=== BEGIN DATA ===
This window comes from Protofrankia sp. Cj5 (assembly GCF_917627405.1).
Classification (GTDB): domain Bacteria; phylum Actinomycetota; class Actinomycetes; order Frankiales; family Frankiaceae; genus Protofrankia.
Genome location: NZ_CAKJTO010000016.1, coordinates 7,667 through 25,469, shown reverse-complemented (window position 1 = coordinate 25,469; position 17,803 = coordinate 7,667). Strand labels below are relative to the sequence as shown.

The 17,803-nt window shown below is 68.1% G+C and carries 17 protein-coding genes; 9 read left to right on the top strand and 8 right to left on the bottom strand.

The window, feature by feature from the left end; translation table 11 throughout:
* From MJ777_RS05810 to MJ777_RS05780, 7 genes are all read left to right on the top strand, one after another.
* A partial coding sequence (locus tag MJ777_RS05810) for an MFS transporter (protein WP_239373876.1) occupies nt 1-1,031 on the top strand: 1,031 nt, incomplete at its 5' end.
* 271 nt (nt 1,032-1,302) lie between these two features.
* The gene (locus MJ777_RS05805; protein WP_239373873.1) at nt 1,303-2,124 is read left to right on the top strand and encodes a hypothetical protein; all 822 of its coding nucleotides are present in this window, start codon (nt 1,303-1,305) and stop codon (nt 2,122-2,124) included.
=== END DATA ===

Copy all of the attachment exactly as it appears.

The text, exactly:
This window comes from Protofrankia sp. Cj5 (assembly GCF_917627405.1).
Classification (GTDB): domain Bacteria; phylum Actinomycetota; class Actinomycetes; order Frankiales; family Frankiaceae; genus Protofrankia.
Genome location: NZ_CAKJTO010000016.1, coordinates 7,667 through 25,469, shown reverse-complemented (window position 1 = coordinate 25,469; position 17,803 = coordinate 7,667). Strand labels below are relative to the sequence as shown.

The 17,803-nt window shown below is 68.1% G+C and carries 17 protein-coding genes; 9 read left to right on the top strand and 8 right to left on the bottom strand.

The window, feature by feature from the left end; translation table 11 throughout:
* From MJ777_RS05810 to MJ777_RS05780, 7 genes are all read left to right on the top strand, one after another.
* A partial coding sequence (locus tag MJ777_RS05810) for an MFS transporter (protein WP_239373876.1) occupies nt 1-1,031 on the top strand: 1,031 nt, incomplete at its 5' end.
* 271 nt (nt 1,032-1,302) lie between these two features.
* The gene (locus MJ777_RS05805; protein WP_239373873.1) at nt 1,303-2,124 is read left to right on the top strand and encodes a hypothetical protein; all 822 of its coding nucleotides are present in this window, start codon (nt 1,303-1,305) and stop codon (nt 2,122-2,124) included.